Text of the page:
With 2017 slowly settling in, it is high time pengovsky takes a look at the biggest political event scheduled this year in Slovenia. Namely, the presidential elections. While unimportant on the larger scale of things, especially with looming French and German elections and whatnot, the popular vote on the largely (but not completely) ceremonial post is still interesting as it will function both as a large scale public opinion poll as well as a prequel to the parliamentary elections, expected to take place some time in 2018. So, to get one’s bearings and to provide some light entertainment, here is the lay of the presidential land in Slovenia.
Who will piss in Borut Pahor‘s pool? (source)
In Slovenia, the President of the Republic has limited powers. Arguably, his biggest role is nominating candidates for top positions in the state apparatus. Specifically, he nominates candidates for prime minister, constitutional judges as well as governor and vice-governors of the Central Bank. However, his nominations require the approval of the parliament which often-times means that the president is (at worst) merely rubber-stamping horse-trading between parliamentary parties or (at best) is actively involved in finding a consensus candidate, which usually does not translate into the best possible candidate. But such is life.
Continue reading State of Presidential Play
For a few long moments on Thursday it seemed as if the government of Miro Cerar drew its last breath. The issue at hand was an agreement between the minister of health Milojka Kolar Celarc and the FIDES, the medical doctors’ trade union (not to be confused with Victor Orban’s Fidesz) which ostensibly put an end to the MDs’ week-long strike. The thing is that at the same time the other public sector unions were negotiating with the government on rolling back austerity measures and getting what they see is their due. On top of that the doctors, unusually, weren’t getting a pass by the public opinion which normally forgave their antics regardless of how baseless they may have been (because doctors and shit). All of this while the government was about to unveil a much-anticipated draft of health-sector reform, a move which by definition makes a lot of players with plenty of vested interest, mighty nervous. But in the end, it all amounted to nothing.
The Three Amigos (source, source and source)
Namely, while Karl Erjavec of DeSUS and Dejan Židan of SD were raising hell in the last couple of days on account of minister Kolar Celarc supposedly agreeing to exempt the doctors from a mechanism that regulates wages across the entire public sector, the true reasons for the entire circus were purely political and aimed at obscuring the fact that both junior coalition parties can ill afford parliamentary elections right now, for reasons both political and financial. And this, more or less goes for all political parties with the possible exception of the SMC.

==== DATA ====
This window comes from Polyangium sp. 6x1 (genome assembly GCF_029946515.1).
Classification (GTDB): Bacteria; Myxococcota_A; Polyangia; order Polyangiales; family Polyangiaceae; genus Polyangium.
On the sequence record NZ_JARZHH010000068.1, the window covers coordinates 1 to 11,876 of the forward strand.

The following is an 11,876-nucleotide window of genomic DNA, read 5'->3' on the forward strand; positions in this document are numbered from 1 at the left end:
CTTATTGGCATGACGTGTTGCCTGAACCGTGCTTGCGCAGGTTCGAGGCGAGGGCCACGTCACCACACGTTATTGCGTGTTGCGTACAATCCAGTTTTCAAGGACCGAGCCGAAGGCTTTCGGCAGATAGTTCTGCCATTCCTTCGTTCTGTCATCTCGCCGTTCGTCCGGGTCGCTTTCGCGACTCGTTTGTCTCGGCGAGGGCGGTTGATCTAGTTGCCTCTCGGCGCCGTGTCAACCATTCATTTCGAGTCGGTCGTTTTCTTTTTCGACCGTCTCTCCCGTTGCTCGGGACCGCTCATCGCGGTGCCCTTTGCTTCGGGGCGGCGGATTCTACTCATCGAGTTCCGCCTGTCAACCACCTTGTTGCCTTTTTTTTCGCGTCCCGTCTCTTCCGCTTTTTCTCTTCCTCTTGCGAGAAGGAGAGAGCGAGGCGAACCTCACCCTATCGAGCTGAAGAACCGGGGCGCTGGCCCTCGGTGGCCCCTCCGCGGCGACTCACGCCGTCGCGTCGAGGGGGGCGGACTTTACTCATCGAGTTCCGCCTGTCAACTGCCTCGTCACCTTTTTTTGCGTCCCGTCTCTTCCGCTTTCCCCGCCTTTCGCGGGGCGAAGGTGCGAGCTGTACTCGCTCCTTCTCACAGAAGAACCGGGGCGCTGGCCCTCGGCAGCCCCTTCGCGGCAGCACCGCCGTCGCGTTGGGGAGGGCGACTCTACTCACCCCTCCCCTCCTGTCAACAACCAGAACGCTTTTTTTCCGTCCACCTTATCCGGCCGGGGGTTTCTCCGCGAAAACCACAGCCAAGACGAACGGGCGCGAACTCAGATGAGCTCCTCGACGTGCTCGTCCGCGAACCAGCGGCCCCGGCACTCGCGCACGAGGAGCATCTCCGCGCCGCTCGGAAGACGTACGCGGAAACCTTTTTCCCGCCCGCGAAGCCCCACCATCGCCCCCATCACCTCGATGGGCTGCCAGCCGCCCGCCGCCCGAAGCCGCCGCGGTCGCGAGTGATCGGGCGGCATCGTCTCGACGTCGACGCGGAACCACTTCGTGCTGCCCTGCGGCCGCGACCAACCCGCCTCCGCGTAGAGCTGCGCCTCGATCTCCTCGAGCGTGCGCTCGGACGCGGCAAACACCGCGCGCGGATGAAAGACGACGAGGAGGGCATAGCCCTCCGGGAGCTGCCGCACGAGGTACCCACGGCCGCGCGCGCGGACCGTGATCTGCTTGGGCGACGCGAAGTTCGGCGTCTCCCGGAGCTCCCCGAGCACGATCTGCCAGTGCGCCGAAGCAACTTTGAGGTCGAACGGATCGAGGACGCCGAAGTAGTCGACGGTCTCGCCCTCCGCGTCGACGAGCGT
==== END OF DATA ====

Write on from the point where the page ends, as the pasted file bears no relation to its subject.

Continue reading Storm In A Populist Teacup
Earlier today the Constitutional Court ruled on the constitutionality of the 2013 banking bail-in. Back then, Slovenia was on the brink of a financial meltdown with investors and money-men in general being overtly nervous that the country will follow Greece and Cyprus and further lengthen the odds of survival of the common European currency. Once the amount of bad debt and other toxic assets within the banking system was established (5 billion euro cumulative) the nitty-gritty of actually coughing up the dough was worked out. It was decided, mostly by the European Commission, that state-aid-like recapitalisation of the mostly state-owned banks was allowed only if private investors took the hit along with the taxpayers. Effectively, a complete nationalisation.
Continue reading For Slovenian Media, A CNN/Obamacare Moment
The term “hot political Autumn” is a staple of post-holiday media diet in Slovenia. It’s supposed to represent the exact opposite of the Silly season and signal re-entry of many-a-player into political orbit. Only that the Silly season was not really happening the past few years. In fact, until this Summer, Slovenia has been experiencing one long, drawn-out political and economic re-alignment, making the period between 2010 and 2016 one big political blur. Just think about it: four governments, just as many elections (on national level only) and seven referendums, with one being a 3-in-1 special. And then there was the euro-crisis and the migrant crisis and the Patria affair and a whole range of clusterfucks large and small. Thus many people were befuddled when the government of Miro Cerar declared a collective holiday and got the hell out of Dodge for most of August. Maybe it was the Olympics, maybe it was real, but no one really missed them, except for a few warning shots from the media and the opposition, but most of those were catching a few extra z’s around that time, too.
Mateja Vraničar Erman, FinMin-to-be (source)
Continue reading Accountant-In-Chief
As countries go, Slovenia is a fairly sorry excuse for one, but she is celebrating her 25th birthday today. Hence the party, the flybys and salvos from the Castle hill, if you happened to be in downtown Ljubljana yesterday evening. And yes, despite putting on a brave face and some jovial attempts at ad-libbing it, President Pahor did not, could not avoid mentioning Brexit. He even shared some of his personal views on post-Brexit Europe.
Schlager-singer Magnifico commenting on Brexit (source)
Continue reading Goodbye UK! We’ll Meet Again!